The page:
Benoy K Behl
For long, Indian artists have been famous for human depiction of animals. This is for the simple reason that these artists do not see any difference between humans and animals. Enjoy this exquisite drawing from the wall of the Amber Palace, just outside Jaipur, photographed in 2001. The Bhojanshala of the Amber Palace has the finest surviving art of Rajasthan. The smile on the face of the elephant and the twinkle in his eye are remarkable!
The world is passing through difficult times. However, we have the choice to utilise it to look at ourselves, rethink about our lives, take care of all that is around us and to reshape a better future for this planet. We will have achieved something positive and learnt something very important even in the midst of our crisis. We are very fortunate to have a heritage of a great philosophy, which has always taught us universal love and the interconnection of all creation, including us, animals, the trees and rivers. Early Upanishads, penned in the 8th-9th centuries BCE, presented this marvellous vision of the interconnectedness of all that there is around us. In any case, cruelty to animals is wholly unnecessary and the world could take a leaf out of the Upanishads to shape a vision for a better tomorrow.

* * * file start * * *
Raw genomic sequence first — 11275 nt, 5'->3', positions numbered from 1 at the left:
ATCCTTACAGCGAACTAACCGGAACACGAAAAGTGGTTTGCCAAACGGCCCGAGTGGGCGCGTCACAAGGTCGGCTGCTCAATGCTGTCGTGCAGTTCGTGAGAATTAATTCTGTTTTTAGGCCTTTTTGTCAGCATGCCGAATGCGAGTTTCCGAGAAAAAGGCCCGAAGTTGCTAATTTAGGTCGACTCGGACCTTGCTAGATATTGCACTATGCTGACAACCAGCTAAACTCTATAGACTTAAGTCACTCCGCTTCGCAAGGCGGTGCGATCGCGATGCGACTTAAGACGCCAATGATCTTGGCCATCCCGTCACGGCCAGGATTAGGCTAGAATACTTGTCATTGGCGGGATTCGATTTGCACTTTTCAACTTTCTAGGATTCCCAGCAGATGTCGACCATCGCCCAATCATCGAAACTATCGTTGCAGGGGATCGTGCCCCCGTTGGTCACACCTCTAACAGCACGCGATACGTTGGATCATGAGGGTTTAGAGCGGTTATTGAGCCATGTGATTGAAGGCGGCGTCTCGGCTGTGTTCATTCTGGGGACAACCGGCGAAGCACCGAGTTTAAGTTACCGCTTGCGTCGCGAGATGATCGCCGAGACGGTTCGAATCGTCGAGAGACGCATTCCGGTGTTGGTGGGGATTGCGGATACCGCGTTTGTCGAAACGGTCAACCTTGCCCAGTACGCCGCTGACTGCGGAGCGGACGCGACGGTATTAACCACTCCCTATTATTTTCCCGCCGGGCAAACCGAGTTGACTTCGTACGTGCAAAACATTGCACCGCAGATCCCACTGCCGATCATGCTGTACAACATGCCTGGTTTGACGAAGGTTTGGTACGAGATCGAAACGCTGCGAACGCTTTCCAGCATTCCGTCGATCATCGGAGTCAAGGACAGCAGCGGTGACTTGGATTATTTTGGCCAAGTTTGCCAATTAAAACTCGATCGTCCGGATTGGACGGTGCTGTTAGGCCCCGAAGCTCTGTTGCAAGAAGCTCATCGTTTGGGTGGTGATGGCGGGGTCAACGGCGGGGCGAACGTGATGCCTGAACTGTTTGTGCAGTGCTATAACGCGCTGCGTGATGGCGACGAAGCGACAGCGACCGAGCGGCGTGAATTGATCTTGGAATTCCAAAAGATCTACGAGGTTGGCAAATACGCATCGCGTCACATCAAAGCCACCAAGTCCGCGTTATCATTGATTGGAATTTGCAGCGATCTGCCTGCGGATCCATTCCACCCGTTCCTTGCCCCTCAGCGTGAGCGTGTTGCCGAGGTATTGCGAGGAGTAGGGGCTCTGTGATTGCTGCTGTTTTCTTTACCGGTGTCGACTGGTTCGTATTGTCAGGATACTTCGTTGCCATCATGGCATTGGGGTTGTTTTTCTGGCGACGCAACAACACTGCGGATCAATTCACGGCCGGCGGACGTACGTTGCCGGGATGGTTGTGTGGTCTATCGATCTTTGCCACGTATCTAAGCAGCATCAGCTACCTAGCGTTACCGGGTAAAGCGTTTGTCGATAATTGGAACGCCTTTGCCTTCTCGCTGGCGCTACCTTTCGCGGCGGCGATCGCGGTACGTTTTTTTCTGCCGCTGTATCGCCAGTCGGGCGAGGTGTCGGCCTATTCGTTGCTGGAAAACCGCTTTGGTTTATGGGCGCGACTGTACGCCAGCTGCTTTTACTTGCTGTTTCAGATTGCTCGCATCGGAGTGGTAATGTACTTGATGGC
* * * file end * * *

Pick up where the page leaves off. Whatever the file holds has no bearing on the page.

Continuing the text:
Another not-to-be-missed photograph is of this composite creature at the Sanchi Stupa, c. 100 BCE. The depiction displays the oneness of all life forms. It is such a delightful and happy creature — with the qualities of an elephant, cow, deer and even a horse. All of creation is seen in a vision full of warmth. In today’s time, the message from Indian art and philosophy is of the oneness of all beings — human, animal, birds… It is time to stop being cruel to bats, chicken, all animals, trees… Nature.